With this approach, radiation is administered through a series of appointments. The common schedule for this treatment plan includes 10 doses on a schedule of two or three times a week for patient convenience.


Chemotherapy is treatment with drugs to destroy cancer cells and includes:

  • Topical Chemotherapy: Chemotherapy given as a cream or lotion placed on the skin to kill cancer cells.
  • Systemic Chemotherapy: Chemotherapy taken by pill, or needle injection into a vein or muscle to treat more advanced skin cancer.


Surgery is a common treatment for skin cancer. It is used in most cases when the cancer is still at an early stage. Some types of skin cancer growths can be removed very easily and require only very minor surgery, while others may require a more extensive surgical procedure.

How to Prevent Skin Cancer

Protect Yourself UV Rays

Exposure to the sun is the number one cause of skin cancer. Your risk of getting skin cancer can be reduced or eliminated if you follow these precautions:

  • Apply Sunscreen: Select a sunscreen with broad-spectrum protection (protects against UVA and UVB rays) with an SPF of 30 or higher. Apply a new layer every two hours. Since UV rays can pass through clouds, wear sunscreen on hazy days as well.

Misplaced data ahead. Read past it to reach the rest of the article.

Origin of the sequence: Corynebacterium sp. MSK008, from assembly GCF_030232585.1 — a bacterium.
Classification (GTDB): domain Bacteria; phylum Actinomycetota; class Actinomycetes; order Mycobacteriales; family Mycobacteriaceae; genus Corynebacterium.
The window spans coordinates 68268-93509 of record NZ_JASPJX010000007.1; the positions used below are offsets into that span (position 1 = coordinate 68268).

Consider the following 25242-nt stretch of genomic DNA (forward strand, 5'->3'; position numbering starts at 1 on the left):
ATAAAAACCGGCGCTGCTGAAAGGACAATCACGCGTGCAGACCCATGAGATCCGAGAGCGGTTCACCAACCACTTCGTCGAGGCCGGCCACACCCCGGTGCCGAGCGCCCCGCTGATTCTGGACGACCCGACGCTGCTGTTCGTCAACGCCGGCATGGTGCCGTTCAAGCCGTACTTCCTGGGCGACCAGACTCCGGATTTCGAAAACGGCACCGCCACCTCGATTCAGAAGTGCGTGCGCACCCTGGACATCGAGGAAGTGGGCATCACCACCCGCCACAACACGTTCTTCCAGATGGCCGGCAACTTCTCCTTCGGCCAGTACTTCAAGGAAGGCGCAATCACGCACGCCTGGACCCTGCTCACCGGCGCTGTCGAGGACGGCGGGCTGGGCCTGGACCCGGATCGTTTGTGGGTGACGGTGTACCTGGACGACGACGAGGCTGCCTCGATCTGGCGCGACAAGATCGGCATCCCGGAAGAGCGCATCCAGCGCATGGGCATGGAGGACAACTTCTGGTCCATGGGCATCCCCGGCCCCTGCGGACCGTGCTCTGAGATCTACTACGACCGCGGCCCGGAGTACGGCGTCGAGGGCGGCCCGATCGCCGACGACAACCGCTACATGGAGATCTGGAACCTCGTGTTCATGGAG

• Wear Protective Clothing: Choose a tightly woven fabric, long sleeved shirt, long pants, or long skirts to cover and protect the skin. You should consider wearing a wide-brimmed hat as well.
  • Wear Sunglasses: Select sunglasses that provide 100 percent UV protection.
  • Avoid Tanning Beds: Tanning beds, which emit UVA radiation, are known to significantly increase melanoma risk in those who regularly use them. That golden glow isn’t worth cancer.
  • Seek Shade: Limit your exposure to the sun by seeking out shade and/or shelter when necessary. This is most important when the sun is the strongest, which is between ten a.m. and four p.m.
  • Take Extra Caution with Children: Children are more likely to experience sunburns, and one or two bad ones before age 18 can significantly increase his/her risk of skin cancer.

Get Regular Skin Cancer Screenings

It’s important to regularly inspect your skin for new spots or changes to existing moles and alert your doctor if you see anything you think may be abnormal. Ideally, you should give your skin a once over every month in a well-lit room in front of a full-length mirror. Get familiar with any blemishes, freckles, moles and other marks on your skin – this will help you determine if anything looks different in the future.

But self-exams don’t replace a skin cancer screening by your doctor – your primary care physician and dermatologist are trained to carefully check your skin and pinpoint changes that could indicate the presence of skin cancer.

Regular skin cancer screenings are especially important for people who have a higher risk of skin cancer, including people who’ve had skin cancer before, people with reduced immunity and people with a strong family history of skin cancer.